How are we?

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A guy cuts you off in traffic. How do you see him? Is he an inconsiderate lout caring little for the aggravation he causes you or a distracted hapless soul, perhaps late for an emergency? How we see this situation, or any situation, can have a profound effect on our lives.

In this thoughtful essay, Elizabeth Gilbert considers the power of perception. She recounts a time when her father and his siblings were reminiscing about their late mother and how she used to take a sip from any glass of milk she poured for them. They agreed on the fact, that she took a sip, but wildly disagreed on their perception of that fact:

At one point, they found themselves sitting around the old kitchen table, eating sandwiches and talking about the past. My uncle, the baby of the family, looked at the refrigerator and said, “I can still see Mom standing there, pouring me a glass of milk. Do you remember that sweet thing she always used to do whenever she got us a glass of milk? Remember how she’d take a tiny sip first, to make sure it wasn’t spoiled? Always looking out for us.”

My father, the analytical engineer of the family, raised his eyebrows. “No,” he said. “You are so wrong. Mom wasn’t sipping our milk to test it for freshness. She was sipping our milk because she always overfilled the glass. She had no sense of spatial relations. It used to drive me crazy.”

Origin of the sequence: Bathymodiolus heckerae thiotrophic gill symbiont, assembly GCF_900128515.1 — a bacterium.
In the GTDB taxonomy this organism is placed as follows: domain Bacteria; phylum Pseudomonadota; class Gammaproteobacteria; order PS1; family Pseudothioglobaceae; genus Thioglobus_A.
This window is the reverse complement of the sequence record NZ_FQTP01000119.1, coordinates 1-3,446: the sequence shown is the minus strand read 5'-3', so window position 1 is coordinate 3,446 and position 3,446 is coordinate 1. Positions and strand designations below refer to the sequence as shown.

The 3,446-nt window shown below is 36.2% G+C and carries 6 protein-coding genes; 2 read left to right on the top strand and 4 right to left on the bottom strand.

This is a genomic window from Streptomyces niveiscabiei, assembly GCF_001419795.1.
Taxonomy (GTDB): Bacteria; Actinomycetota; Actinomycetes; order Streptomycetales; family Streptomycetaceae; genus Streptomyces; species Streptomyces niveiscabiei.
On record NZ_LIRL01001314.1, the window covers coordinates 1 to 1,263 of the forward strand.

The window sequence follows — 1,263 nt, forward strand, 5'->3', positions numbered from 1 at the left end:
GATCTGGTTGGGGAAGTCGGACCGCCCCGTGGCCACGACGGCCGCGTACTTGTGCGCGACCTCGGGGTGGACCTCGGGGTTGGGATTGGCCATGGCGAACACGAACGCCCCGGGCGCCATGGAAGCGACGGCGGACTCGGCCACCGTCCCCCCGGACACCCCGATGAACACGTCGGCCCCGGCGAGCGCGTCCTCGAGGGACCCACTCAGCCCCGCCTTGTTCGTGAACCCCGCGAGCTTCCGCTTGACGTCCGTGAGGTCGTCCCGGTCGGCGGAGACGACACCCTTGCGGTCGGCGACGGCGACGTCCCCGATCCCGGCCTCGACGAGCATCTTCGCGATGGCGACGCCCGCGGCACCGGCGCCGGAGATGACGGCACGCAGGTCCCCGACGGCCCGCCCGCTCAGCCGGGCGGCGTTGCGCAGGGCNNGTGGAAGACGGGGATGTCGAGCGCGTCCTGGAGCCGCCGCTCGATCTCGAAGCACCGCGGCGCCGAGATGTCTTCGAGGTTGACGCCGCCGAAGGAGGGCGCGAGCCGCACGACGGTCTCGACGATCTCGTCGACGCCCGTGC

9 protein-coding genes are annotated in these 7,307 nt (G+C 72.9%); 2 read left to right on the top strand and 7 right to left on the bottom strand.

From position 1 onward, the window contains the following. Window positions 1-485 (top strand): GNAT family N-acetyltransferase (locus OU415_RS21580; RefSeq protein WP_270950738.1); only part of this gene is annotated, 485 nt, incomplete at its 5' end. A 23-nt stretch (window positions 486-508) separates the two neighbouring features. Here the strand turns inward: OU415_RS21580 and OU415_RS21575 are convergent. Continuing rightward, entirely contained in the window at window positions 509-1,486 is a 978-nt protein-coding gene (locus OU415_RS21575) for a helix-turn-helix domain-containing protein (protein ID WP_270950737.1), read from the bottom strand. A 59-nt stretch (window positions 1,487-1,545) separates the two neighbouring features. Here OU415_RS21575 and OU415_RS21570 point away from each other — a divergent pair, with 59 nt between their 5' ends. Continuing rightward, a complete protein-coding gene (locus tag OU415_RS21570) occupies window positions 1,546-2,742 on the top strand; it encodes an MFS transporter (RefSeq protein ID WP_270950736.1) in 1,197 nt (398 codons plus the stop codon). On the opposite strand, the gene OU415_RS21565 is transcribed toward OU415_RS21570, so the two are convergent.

My brilliantly sardonic aunt looked at her two brothers like they were the biggest idiots she’d ever seen.

“You’re both wrong,” she said. “Mom was stealing our damn milk.”

So, what have we learned about my grandmother from this story? Was she a devoted caregiver, an incompetent dunderhead or someone who would steal the milk out of the mouths of her children? (Or maybe just an exceptionally thirsty woman.) The world will never know the truth.

But does the truth really matter?

I don’t think so.

Wow! What a remarkable difference in what each brings to the encounter. Now imagine yourself in each of those mindsets: hostile, critical, or grateful. Which would lead to the happier life?

We don’t have control over facts, but we sure have a tremendous amount of control over how we perceive those facts. We owe it to ourselves to try to see the facts in the most favorable light even if that means consciously going over all the possible interpretations of something and actively selecting the best one to pick.

 

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Knock out punch.

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There is one opponent who will beat you every time: reality. No matter how you might want to characterize, ignore, explain away, deny, or pretend, reality won’t be the one to budge.

You must bend.

We waste our time longing for realities that don’t exist or pretending things are somehow different than they are. This is true whether we’re talking about relationships, our past, or the weather.

When we can look at our circumstances clear-eyed, then we can figure out how best to proceed.

What’s shadow?

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How many of our daily fears and worries are consumed by things that may never happen? Or by inferences or assumptions that may not jibe with did happen? Or by reliving in our heads over and over again past trauma?

How much suffering is from the actual event or trauma itself?

Sometimes it’s helpful to breathe deeply and remind ourselves of our connection to the earth, our senses, this place and time. Our worries and fears can run wild if we don’t constantly remind ourselves that they are not solid like a pebble in our hand, but amorphous and changeable depending on our perspective.